Defending the Games Amongst Time's Worst Inventions

What do Tamagotchis, the Virtual Boy and FarmVille have in common with asbestos and the real-world version of Agent Orange?  They are all named among “The 50 Worst Inventions”  by TIME Magazine.  

It comes as a bit of a surprise that not just one, but three video game related inventions made a list that includes an infamous carcinogen, a birth defect causing Vietnam-era defoliant and other inauspicious developments like leaded gasoline, Clippy and DDT (it’s usefulness in the game Millipede notwithstanding).  While they might not be the best examples of gaming, can they possibly be as bad as chlorofluorocarbons or the Pontiac Aztek? We take a look and try to find a reason to take them off Time's list.


Why it exists:  The year 1996 saw the dawn of digital life on Earth. It was not only the year that Pokemon was launched, but the year Bandai gave birth to their first line of ‘virtual pets.’ These creatures came in the form of small electronic devices with LCD screens and a few buttons that controlled the life of pixilated organisms.

Why it’s bad:  Tamagotchis force children to deal with the cruel reality of life: that it is brutal, often short and frequently out of their direct control way before they are emotionally able to handle those facts. Not to mention they're an incredible time suck.

Why it’s good:  Tamagotchis must be attentively, almost perpetually micro-managed allowing users the excuse to ignore their own messy and/or inconvenient sociobiological needs, to pay attention to your surroundings and learn how to handle and replace tiny batteries.  It also had a clock in it!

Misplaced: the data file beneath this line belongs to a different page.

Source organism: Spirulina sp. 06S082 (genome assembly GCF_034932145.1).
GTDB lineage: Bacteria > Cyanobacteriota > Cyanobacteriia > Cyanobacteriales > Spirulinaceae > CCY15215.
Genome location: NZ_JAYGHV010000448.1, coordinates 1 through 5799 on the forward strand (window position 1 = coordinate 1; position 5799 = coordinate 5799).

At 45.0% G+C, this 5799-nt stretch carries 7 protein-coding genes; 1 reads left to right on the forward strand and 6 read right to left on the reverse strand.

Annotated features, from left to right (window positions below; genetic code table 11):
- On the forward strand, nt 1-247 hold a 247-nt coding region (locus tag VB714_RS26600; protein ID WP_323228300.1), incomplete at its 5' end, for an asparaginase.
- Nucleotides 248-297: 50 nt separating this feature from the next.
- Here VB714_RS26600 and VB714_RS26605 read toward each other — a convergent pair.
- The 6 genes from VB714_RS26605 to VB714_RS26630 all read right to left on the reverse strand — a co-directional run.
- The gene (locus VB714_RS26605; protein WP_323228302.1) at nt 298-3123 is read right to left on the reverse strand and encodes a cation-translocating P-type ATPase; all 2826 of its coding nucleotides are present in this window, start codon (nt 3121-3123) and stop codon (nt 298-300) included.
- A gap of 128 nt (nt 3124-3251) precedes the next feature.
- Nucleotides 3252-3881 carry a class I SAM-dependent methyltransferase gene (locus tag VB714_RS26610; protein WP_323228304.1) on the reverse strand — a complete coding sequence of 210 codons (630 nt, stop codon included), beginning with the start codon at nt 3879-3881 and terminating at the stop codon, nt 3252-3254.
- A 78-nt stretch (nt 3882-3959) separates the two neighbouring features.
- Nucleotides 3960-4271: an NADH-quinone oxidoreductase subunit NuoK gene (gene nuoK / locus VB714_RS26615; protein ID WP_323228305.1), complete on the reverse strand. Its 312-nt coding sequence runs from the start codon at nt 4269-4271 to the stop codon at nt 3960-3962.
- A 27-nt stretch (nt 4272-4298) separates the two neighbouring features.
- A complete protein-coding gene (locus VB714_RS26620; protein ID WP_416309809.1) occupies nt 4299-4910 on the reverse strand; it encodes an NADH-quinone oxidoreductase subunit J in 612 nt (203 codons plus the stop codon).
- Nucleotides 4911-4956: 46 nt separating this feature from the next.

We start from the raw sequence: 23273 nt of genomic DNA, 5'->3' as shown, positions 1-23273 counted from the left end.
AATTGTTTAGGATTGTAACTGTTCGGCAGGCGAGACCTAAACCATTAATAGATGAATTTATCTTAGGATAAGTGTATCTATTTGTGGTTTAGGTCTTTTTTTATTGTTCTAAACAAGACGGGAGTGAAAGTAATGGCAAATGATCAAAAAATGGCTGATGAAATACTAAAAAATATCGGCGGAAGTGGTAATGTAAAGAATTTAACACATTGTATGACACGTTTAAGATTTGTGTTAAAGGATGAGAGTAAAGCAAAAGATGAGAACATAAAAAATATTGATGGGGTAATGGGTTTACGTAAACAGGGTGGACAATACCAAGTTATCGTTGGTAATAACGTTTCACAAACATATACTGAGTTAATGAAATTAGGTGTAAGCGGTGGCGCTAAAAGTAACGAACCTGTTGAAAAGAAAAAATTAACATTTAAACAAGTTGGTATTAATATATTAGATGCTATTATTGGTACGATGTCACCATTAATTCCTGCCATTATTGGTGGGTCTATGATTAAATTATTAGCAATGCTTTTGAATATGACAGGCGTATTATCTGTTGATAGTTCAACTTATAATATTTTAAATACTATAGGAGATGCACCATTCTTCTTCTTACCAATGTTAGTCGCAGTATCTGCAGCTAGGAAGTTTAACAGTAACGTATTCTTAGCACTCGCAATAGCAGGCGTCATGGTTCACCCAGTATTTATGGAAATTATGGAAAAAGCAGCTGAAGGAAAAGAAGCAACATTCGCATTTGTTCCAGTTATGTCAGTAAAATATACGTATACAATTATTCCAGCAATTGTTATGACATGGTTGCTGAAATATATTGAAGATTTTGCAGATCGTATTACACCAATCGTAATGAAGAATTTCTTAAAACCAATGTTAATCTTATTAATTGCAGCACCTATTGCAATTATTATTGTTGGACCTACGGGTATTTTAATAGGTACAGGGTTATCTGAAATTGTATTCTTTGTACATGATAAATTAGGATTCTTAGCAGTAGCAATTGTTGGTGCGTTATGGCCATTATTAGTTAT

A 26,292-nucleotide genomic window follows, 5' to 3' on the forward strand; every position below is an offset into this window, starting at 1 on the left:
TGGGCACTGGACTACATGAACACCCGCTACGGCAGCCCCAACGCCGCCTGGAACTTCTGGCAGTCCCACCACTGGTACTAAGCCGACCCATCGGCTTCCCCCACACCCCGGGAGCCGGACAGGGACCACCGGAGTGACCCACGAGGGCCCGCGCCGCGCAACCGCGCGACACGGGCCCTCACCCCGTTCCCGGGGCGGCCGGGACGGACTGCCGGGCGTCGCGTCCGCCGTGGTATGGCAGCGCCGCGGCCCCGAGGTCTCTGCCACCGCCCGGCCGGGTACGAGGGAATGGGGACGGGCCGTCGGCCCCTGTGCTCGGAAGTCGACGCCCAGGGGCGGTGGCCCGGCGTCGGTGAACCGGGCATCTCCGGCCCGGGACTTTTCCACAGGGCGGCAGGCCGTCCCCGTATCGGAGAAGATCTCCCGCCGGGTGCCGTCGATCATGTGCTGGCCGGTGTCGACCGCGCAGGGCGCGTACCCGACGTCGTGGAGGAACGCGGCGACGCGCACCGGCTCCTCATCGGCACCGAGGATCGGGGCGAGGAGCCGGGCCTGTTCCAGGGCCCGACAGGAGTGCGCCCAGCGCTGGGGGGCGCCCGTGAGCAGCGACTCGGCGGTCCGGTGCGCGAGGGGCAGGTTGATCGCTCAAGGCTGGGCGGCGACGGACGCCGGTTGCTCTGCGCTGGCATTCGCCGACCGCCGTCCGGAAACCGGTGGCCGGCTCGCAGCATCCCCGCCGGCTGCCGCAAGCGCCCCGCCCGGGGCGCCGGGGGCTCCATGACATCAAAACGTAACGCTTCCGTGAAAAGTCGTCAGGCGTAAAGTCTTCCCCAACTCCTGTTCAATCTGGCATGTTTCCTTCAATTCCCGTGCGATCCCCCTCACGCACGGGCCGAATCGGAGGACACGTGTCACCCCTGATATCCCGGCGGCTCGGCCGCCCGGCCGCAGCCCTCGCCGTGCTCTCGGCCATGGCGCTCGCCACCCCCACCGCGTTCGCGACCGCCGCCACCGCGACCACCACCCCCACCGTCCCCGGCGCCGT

Virtual Boy

Why it exists:  In between the “giant ants” 3D of the 1950s and the “giant smurf cats” 3D of 2010 there was technology called Virtual Reality that was going to remake the way we worked, played and even how we loved (at least according to The Lawnmower Man).  Nintendo, coming off a long series of wins with both console and handheld gaming, thought they had the next big thing with this tabletop set of electronic goggles that would take gamers into another dimension.

Why it’s bad:  It turns out neither it nor the public were ready for the new world offered by the Virtual Boy.  Nintendo supposedly rushed it to market and humanity hadn’t evolved yet to the point where one could stare into a burry, monochromatic red 3D simulation without risk of headache, nausea or eye bleed.  

Why it’s good:  Virtual Boy is and will forever be the trump card for any argument with a die-hard Nintendo loyalist.  It even works in arguments that have nothing to do with video games at all! For instance:

“Why didn’t you take the trash out?”

“Virtual Boy.”

“Oh, ok. Sorry to bother you.”


Why it exists:  To cross promote retail and entertainment services in a largely passive and non-aggressive manner by providing a mostly free casual gaming experience.

Why it’s badFarmVille has become a GDP-sapping time-sink on the macro-scale.  Its combination of steady and simple gameplay has triggered a primitive, endorphin producing part of the human brain that is mesmerized by slowly repeating and predictable patterns that is otherwise dormant outside the application of police procedural shows or Michael Crichton novels.

Why it’s good:  Casual or not, anything that gets people hooked on video games is good for the gaming industry, a large and growing segment of the world economy, that and it’ll keep your significant other busy while you’re watching sports/Gossip Girl.


Twitter activity